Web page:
There's no place like home - a haven of comfort, security and familiarity. While the Hope Institute for Children and Families has been providing a home to children with developmental disabilities for more than 50 years, the nonprofit is preparing to break barriers by creating a child-centered medical home at Noll Medical Pavilion. With health-care reform in the news, Brian Allen, vice president of Healthcare Partnerships at Noll Medical Pavilion and retired president/CEO of the Mental Health Centers of Central Illinois, believes that now, more than ever, the medical home model and approach are needed.
"If you have an excellent medical home on the front end, there will be less cost on the back end," Allen says. "It is more efficient and clinically effective."
The premise of the child-centered medical home model is that care that is managed and coordinated by a personal physician will lead to better outcomes.
Developing a personal relationship between the primary care physician and the patient, as well as between the physician and the family of the patient, is another key component to the model, in addition to employing a team approach in which a multi-disciplinary health-care team provides a system of care that is both comprehensive and coordinated for the patient. It can include primary care, psychiatry, mental-health therapy, dental, vision, developmental/autism therapy, occupational therapy/ physical therapy/speech therapy, etc. This model not only allows for a greater sense of familiarity and security for the young patient, but also allows for expanded access to care, and higher-quality care.
The Hope Institute for Children and Families, formerly the Hope School, has been breaking barriers since its creation. A nonprofit center, Hope provides education, residential and health services to children ages 5-21 with multiple developmental and physical disabilities. In the 1950s, an era marked by both idealism and innovative thought, the yearning for social change, especially regarding civil rights and the treatment of the physically disabled and developmentally disabled, was evident, especially for a young Illinois couple. Dr. and Mrs. Charles E. Jordan, a young dentist and his wife, felt a responsibility toward revolutionizing the lives of the developmentally disabled. In 1957 in Springfield, they took action and made history.
Driven by their love for their 13-year-old daughter, Judith Ann, who was born developmentally disabled and blind, and frustrated by the realization that no school in the United States would educate her, the Jordans created a tiny school from a modest home. They gave Springfield and the rest of the United States the Hope School, the first school in the country that embraced and educated children with multiple disabilities, and they gave disabled children and their families a precious gift - something to hope for.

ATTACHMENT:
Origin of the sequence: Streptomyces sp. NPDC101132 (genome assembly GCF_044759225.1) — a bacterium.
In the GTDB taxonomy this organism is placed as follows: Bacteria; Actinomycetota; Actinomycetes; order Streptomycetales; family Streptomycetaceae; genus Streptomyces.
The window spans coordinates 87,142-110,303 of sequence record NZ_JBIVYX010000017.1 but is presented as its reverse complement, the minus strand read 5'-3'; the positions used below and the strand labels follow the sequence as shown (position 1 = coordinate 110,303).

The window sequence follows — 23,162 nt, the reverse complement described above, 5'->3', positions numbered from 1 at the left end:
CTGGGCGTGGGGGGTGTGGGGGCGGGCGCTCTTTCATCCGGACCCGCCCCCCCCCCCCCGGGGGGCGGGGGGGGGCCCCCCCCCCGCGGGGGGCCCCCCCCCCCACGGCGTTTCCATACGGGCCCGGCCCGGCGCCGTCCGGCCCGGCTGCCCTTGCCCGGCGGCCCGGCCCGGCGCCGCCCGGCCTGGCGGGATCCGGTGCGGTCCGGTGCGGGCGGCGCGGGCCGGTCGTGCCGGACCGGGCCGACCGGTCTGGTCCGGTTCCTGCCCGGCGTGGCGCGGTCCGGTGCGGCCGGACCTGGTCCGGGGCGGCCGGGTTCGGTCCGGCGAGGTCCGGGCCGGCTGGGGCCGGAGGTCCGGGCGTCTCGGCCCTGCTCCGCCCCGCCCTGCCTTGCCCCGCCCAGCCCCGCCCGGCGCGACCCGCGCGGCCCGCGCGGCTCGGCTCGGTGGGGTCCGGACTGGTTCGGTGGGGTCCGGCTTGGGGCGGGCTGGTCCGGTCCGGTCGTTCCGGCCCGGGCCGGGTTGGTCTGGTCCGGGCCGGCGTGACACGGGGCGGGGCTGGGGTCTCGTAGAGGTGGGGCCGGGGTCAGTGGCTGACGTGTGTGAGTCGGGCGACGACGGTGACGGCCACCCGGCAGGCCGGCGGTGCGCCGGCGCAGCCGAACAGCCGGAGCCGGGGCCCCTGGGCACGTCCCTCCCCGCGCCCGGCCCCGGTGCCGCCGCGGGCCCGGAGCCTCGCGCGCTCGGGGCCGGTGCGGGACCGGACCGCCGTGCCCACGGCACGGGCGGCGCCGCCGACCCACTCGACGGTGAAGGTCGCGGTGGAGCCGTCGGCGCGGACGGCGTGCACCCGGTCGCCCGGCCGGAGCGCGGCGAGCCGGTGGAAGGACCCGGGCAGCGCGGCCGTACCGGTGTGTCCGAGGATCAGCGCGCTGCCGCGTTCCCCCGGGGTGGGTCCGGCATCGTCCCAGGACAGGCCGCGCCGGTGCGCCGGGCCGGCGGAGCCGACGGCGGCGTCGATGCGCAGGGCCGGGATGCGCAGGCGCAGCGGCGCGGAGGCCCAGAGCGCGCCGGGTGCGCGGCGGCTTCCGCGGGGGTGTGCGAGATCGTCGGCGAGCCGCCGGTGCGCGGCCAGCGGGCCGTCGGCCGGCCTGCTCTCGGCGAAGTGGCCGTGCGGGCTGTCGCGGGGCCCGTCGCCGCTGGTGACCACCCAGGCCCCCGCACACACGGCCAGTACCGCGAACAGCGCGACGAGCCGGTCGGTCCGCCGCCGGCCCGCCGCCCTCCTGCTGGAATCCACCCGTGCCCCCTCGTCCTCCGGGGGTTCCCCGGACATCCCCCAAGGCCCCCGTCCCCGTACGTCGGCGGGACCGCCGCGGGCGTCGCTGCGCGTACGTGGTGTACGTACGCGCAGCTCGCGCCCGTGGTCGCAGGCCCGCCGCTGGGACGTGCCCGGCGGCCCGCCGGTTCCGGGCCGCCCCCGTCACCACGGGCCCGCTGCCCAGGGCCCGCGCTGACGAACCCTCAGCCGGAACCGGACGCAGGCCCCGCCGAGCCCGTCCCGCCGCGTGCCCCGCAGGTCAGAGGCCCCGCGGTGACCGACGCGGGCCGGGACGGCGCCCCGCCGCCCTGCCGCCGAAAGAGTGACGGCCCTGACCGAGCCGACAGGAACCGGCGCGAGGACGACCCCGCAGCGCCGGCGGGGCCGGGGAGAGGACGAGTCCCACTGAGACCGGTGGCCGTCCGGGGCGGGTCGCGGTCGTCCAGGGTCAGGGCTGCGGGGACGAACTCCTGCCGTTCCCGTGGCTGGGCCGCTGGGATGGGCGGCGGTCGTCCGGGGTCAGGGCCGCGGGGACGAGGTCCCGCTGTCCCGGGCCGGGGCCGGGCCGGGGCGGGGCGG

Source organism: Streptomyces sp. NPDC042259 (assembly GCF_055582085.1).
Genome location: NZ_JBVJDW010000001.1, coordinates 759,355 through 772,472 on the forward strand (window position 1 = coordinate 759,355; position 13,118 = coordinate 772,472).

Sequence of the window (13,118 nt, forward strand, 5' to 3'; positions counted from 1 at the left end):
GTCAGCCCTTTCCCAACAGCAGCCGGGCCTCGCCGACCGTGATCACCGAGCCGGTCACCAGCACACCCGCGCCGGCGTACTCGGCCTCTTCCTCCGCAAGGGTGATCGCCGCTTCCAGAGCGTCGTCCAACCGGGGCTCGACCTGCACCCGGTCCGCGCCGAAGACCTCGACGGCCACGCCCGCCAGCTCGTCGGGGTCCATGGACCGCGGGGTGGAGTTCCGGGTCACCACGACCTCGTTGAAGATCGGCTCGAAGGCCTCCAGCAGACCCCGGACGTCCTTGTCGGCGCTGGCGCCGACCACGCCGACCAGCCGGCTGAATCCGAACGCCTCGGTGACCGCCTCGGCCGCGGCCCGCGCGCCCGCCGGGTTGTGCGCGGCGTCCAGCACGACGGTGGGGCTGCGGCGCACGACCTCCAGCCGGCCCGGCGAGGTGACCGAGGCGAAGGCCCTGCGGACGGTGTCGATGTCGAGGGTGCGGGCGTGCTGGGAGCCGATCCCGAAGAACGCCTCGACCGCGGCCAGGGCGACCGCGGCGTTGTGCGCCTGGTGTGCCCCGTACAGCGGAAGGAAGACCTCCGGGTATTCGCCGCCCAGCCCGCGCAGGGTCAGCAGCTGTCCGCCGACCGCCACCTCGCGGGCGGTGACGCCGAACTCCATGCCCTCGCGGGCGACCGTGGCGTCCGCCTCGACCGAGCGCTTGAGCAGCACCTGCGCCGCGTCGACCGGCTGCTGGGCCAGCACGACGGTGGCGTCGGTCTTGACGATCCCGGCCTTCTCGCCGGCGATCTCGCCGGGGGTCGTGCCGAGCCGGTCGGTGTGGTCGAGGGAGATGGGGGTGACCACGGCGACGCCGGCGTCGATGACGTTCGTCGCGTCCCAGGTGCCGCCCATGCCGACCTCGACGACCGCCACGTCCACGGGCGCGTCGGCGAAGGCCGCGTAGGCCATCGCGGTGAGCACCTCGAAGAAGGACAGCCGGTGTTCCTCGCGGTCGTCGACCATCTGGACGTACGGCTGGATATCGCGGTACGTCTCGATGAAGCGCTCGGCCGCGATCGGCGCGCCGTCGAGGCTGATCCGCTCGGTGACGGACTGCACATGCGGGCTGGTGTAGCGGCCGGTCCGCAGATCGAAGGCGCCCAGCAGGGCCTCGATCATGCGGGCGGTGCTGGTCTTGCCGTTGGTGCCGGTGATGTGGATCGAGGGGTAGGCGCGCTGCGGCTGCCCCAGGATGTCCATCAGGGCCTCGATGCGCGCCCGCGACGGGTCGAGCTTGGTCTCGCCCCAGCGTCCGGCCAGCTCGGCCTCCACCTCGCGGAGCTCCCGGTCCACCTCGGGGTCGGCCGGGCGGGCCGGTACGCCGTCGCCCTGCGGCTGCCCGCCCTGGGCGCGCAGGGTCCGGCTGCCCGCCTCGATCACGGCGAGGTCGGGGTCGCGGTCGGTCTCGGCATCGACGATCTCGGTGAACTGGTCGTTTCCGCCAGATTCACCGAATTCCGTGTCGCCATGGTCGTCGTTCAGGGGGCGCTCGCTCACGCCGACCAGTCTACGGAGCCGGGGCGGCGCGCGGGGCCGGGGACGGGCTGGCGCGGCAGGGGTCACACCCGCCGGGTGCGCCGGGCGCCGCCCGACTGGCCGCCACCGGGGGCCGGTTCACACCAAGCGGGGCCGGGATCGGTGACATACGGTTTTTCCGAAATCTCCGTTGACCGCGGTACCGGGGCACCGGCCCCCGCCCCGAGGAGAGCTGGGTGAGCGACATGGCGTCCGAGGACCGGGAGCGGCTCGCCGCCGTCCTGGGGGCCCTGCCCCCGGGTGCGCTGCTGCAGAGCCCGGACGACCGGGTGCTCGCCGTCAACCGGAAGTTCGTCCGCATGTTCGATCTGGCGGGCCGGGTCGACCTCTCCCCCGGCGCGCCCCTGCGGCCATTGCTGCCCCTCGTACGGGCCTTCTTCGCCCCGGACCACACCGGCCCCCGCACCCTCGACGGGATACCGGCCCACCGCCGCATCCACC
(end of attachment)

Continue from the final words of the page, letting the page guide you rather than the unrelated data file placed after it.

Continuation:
"My father had a drive to make this work," says John Jordan, the fourth of the five Jordan children, Judith Ann's younger brother and a current Hope director. "In 1957, if your relative was disabled, they were largely pushed aside," but Dr. and Mrs. Jordan dreamt of education and more opportunities for their daughter. While Judith Ann was their first and only student in 1957, in 1958, Hope expanded to two homes, and in 1964, it relocated to its 26-acre campus, employing 14 staff members, serving 28 children and giving hope to families of disabled children across the country.
A haven for disabled children, many of whom were blind, the Hope School was groundbreaking in the 1950s and 1960s. Staff members focused on helping the students learn basic living skills and pushing them to reach their full potential, and Hope began to grow. More than 50 years later, the Hope School has evolved into The Hope Institute for Children and Families, primarily serving children with autism spectrum disorders and other developmental disabilities. What was once a simple school housed in a small home has become much more.
The Hope Institute for Children and Families, 15 E. Hazel Dell Lane, now encompasses a 26-acre campus. It's home to the Hope School Learning Center where the students attend class; the Hope Center for Residential Services, which includes dormitories and group homes for the children; and Noll Medical Pavilion, which is leading the way in integrative health care for children with developmental disabilities and mental illness in Illinois.
Hope Institute Learning Academy, a Chicago state-of-the-art public school that opened in September 2009 is also part of the institute that focuses on embracing diversity by educating both disabled and non-disabled children of all learning styles and abilities in the same classrooms and fostering responsible inclusion.